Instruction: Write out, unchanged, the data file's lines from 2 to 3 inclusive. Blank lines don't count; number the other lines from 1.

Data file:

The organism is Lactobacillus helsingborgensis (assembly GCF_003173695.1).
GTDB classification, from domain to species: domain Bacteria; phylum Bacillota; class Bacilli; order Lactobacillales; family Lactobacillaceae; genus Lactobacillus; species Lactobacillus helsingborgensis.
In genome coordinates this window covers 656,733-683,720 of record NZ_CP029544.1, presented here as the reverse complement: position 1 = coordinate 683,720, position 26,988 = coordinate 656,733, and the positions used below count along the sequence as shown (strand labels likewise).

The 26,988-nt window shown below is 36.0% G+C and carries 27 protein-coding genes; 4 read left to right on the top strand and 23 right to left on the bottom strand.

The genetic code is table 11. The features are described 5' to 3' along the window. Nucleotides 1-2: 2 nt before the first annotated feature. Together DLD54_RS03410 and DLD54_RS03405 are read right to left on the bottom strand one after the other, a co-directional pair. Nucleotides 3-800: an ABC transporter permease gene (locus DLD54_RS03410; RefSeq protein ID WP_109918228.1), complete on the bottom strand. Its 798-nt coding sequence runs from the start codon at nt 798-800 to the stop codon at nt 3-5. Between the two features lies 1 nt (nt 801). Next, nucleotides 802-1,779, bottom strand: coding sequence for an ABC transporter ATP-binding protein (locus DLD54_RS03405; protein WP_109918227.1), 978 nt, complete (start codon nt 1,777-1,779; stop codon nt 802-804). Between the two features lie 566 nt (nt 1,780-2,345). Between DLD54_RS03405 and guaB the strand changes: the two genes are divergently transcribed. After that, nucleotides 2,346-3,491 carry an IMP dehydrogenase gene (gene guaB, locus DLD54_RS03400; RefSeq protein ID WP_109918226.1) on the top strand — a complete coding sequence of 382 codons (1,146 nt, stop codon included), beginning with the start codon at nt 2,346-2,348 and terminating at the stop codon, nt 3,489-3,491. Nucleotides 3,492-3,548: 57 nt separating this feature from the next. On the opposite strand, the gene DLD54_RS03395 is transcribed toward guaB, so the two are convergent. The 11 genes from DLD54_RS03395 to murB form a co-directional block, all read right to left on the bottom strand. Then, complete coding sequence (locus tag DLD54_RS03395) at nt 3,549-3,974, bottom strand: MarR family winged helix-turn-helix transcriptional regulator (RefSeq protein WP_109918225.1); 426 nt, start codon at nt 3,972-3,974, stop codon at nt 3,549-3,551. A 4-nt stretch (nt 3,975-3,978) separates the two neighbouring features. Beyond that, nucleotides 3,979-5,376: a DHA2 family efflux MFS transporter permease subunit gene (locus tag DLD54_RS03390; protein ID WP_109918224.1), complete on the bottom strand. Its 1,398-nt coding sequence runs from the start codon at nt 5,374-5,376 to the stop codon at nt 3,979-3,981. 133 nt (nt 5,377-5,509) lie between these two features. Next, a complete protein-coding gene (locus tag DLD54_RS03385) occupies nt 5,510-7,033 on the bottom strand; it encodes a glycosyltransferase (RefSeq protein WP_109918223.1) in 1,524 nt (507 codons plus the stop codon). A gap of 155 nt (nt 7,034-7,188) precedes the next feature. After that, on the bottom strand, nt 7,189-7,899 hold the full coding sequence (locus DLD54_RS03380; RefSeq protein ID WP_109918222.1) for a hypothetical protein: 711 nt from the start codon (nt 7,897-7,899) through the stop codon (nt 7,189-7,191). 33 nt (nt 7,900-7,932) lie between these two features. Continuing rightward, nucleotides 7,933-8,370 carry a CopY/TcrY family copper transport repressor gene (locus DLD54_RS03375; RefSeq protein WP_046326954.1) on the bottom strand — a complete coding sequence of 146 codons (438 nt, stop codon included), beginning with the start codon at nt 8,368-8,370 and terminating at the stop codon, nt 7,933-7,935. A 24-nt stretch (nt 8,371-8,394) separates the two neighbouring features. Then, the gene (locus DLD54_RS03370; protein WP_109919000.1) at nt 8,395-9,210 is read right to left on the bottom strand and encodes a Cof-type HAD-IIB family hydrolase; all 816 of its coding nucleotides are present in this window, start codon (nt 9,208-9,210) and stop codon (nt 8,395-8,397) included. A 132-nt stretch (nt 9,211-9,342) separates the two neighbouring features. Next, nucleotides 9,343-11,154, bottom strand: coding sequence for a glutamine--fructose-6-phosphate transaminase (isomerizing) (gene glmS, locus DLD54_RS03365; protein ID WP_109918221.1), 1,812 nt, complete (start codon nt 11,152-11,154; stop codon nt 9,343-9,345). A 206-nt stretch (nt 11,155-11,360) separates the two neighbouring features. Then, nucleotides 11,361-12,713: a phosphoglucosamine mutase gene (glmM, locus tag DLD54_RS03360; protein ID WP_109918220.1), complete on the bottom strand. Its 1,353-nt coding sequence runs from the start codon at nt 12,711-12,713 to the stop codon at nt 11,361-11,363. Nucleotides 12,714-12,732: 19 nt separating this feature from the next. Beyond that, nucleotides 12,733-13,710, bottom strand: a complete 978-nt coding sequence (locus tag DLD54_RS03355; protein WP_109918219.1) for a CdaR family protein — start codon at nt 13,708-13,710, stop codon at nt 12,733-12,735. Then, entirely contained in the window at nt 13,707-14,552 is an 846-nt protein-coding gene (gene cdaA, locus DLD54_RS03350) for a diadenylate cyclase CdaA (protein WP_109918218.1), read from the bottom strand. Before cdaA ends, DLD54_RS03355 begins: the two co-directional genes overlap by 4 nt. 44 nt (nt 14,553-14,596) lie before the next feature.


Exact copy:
GTDB classification, from domain to species: domain Bacteria; phylum Bacillota; class Bacilli; order Lactobacillales; family Lactobacillaceae; genus Lactobacillus; species Lactobacillus helsingborgensis.
In genome coordinates this window covers 656,733-683,720 of record NZ_CP029544.1, presented here as the reverse complement: position 1 = coordinate 683,720, position 26,988 = coordinate 656,733, and the positions used below count along the sequence as shown (strand labels likewise).